In January — the last time it gave an update — the group expected the world's economy to grow at a reasonable pace, slightly ahead of 2012's pace.
Conditions have worsened further in the past three months, however, and the situation in Europe demands more "aggressive" action from policymakers, the IMF said.
"Europe should do everything it can to strengthen private demand," IMF's chief economist Olivier Blanchard said.
"What this means is aggressive monetary policy, and what this means is getting the financial system to be stronger — it’s still not in great shape."
Canada, U.S. forecasts
The IMF says the world's economy will expand by 3.3 per cent this year. That's less than the 3.5 per cent pace of growth that the IMF expected previously, but a bit higher than the 3.2 per cent growth seen in 2012.
The IMF expects the U.S. economy to expand 1.9 per cent this year. That's below its January estimate of 2.1 per cent and last year's U.S. growth of 2.2 per cent. Still, the IMF says the U.S. economy should expand 3 per cent in 2014.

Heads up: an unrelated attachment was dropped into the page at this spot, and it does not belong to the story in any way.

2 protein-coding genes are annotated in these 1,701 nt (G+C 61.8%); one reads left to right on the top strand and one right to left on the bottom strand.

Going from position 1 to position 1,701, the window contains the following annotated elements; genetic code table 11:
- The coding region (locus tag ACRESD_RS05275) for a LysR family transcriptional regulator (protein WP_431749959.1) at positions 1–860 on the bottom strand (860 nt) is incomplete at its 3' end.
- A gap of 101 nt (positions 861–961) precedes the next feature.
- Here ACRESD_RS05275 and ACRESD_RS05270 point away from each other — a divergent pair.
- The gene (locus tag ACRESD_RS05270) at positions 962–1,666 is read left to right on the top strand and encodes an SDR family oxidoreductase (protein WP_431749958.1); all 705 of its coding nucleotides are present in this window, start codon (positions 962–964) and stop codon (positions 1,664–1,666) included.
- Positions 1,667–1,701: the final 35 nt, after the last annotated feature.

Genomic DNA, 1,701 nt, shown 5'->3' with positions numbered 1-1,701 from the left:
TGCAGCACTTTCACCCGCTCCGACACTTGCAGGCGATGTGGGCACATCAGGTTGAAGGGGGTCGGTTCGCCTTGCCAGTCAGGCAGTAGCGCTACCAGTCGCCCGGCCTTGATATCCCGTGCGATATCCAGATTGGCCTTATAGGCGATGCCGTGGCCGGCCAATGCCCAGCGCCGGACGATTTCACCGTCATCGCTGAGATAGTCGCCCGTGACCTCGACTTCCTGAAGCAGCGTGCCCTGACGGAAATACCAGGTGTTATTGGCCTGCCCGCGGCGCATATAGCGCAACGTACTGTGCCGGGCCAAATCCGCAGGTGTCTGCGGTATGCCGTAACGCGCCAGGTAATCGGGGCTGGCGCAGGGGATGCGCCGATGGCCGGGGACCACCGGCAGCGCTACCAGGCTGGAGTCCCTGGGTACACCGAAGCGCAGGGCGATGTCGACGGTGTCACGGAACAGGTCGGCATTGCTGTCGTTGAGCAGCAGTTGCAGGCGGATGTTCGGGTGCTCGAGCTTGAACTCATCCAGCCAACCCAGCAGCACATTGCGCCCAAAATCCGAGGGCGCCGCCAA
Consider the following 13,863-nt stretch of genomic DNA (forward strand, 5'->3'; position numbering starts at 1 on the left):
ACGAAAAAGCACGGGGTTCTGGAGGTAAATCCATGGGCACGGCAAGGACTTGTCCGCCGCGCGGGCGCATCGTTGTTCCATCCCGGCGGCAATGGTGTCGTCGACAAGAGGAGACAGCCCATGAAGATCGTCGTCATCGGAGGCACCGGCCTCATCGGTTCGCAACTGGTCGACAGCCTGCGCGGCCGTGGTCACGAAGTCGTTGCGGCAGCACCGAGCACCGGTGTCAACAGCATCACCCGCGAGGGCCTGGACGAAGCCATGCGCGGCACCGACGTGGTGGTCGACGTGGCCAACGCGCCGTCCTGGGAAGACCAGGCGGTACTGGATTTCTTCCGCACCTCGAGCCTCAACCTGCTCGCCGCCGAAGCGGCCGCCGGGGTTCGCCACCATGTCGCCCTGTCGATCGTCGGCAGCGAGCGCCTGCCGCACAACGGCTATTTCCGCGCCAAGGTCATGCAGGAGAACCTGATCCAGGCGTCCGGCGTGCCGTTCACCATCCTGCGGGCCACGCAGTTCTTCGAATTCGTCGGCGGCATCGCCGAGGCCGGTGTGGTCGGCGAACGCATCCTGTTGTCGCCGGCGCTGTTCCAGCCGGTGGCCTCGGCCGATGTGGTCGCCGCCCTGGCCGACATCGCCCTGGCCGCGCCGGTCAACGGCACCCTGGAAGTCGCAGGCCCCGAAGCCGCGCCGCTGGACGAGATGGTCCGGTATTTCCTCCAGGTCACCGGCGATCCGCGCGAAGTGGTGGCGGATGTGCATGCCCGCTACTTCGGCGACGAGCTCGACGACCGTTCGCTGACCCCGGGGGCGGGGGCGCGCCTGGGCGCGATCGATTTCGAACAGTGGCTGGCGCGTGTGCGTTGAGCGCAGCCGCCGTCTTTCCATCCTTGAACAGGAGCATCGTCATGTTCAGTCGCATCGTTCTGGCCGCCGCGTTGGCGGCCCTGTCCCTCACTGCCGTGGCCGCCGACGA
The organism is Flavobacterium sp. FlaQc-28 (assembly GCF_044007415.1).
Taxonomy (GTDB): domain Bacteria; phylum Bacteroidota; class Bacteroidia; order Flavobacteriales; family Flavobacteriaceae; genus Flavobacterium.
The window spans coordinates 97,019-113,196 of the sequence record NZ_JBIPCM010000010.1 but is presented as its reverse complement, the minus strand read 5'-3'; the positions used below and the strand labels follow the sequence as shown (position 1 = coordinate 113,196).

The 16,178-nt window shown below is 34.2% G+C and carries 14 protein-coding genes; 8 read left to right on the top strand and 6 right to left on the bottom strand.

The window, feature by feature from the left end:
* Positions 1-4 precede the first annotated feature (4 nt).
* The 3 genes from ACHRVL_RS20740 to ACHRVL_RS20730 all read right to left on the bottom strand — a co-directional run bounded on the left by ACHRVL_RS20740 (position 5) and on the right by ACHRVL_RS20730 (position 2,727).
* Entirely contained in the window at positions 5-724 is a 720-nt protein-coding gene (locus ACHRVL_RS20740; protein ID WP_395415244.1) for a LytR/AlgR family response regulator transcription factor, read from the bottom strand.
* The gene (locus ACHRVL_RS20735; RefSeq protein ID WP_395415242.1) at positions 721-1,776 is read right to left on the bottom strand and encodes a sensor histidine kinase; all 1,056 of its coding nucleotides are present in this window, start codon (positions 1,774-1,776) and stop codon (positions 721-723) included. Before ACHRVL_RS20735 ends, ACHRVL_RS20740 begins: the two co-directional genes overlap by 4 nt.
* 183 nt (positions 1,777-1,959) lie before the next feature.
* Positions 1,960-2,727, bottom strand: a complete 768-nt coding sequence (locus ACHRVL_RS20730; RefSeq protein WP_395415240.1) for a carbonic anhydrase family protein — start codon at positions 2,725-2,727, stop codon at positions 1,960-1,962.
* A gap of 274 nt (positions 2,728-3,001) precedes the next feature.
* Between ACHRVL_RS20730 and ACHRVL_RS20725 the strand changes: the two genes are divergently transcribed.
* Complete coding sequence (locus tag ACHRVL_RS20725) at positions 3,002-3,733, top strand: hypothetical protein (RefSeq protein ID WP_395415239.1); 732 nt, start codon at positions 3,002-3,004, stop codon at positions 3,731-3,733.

As for Canada's economy, the IMF expects it will likely slow to about 1.5 per cent this year from 1.8 last year, before picking up to 2.4 per cent in 2014.
"The main challenge for Canada's policy-makers is to support growth in the short term while reducing the vulnerabilities that may arise from external shocks and domestic imbalances," the body advises.
"Although fiscal consolidation is needed to rebuild fiscal space against future shocks, there is room to allow automatic stabilizers to operate fully if growth were to weaken further."